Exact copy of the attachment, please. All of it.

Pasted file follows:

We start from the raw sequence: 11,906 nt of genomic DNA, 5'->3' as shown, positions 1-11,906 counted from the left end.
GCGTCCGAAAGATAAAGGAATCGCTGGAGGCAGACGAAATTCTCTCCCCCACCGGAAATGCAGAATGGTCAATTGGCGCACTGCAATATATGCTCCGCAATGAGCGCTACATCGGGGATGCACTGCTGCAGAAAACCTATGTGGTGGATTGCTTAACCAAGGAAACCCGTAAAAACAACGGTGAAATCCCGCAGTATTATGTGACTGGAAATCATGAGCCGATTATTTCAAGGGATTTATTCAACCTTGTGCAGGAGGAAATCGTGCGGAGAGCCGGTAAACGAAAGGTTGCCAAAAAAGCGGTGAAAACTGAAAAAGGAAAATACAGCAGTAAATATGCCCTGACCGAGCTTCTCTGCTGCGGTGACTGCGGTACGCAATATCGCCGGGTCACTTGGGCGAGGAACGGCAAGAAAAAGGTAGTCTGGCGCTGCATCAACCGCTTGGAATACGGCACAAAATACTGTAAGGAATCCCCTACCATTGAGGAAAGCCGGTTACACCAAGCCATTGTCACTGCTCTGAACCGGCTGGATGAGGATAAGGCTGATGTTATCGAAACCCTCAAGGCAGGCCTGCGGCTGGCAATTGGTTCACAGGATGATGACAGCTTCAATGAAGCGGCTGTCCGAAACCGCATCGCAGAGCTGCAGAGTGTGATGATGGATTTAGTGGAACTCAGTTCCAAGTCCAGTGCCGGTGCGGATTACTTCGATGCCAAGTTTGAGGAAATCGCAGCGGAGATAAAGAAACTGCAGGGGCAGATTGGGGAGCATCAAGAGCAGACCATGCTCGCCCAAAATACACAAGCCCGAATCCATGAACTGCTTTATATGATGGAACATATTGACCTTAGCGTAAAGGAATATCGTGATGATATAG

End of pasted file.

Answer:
We start from the raw sequence: 11,906 nt of genomic DNA, 5'->3' as shown, positions 1-11,906 counted from the left end.
GCGTCCGAAAGATAAAGGAATCGCTGGAGGCAGACGAAATTCTCTCCCCCACCGGAAATGCAGAATGGTCAATTGGCGCACTGCAATATATGCTCCGCAATGAGCGCTACATCGGGGATGCACTGCTGCAGAAAACCTATGTGGTGGATTGCTTAACCAAGGAAACCCGTAAAAACAACGGTGAAATCCCGCAGTATTATGTGACTGGAAATCATGAGCCGATTATTTCAAGGGATTTATTCAACCTTGTGCAGGAGGAAATCGTGCGGAGAGCCGGTAAACGAAAGGTTGCCAAAAAAGCGGTGAAAACTGAAAAAGGAAAATACAGCAGTAAATATGCCCTGACCGAGCTTCTCTGCTGCGGTGACTGCGGTACGCAATATCGCCGGGTCACTTGGGCGAGGAACGGCAAGAAAAAGGTAGTCTGGCGCTGCATCAACCGCTTGGAATACGGCACAAAATACTGTAAGGAATCCCCTACCATTGAGGAAAGCCGGTTACACCAAGCCATTGTCACTGCTCTGAACCGGCTGGATGAGGATAAGGCTGATGTTATCGAAACCCTCAAGGCAGGCCTGCGGCTGGCAATTGGTTCACAGGATGATGACAGCTTCAATGAAGCGGCTGTCCGAAACCGCATCGCAGAGCTGCAGAGTGTGATGATGGATTTAGTGGAACTCAGTTCCAAGTCCAGTGCCGGTGCGGATTACTTCGATGCCAAGTTTGAGGAAATCGCAGCGGAGATAAAGAAACTGCAGGGGCAGATTGGGGAGCATCAAGAGCAGACCATGCTCGCCCAAAATACACAAGCCCGAATCCATGAACTGCTTTATATGATGGAACATATTGACCTTAGCGTAAAGGAATATCGTGATGATATAG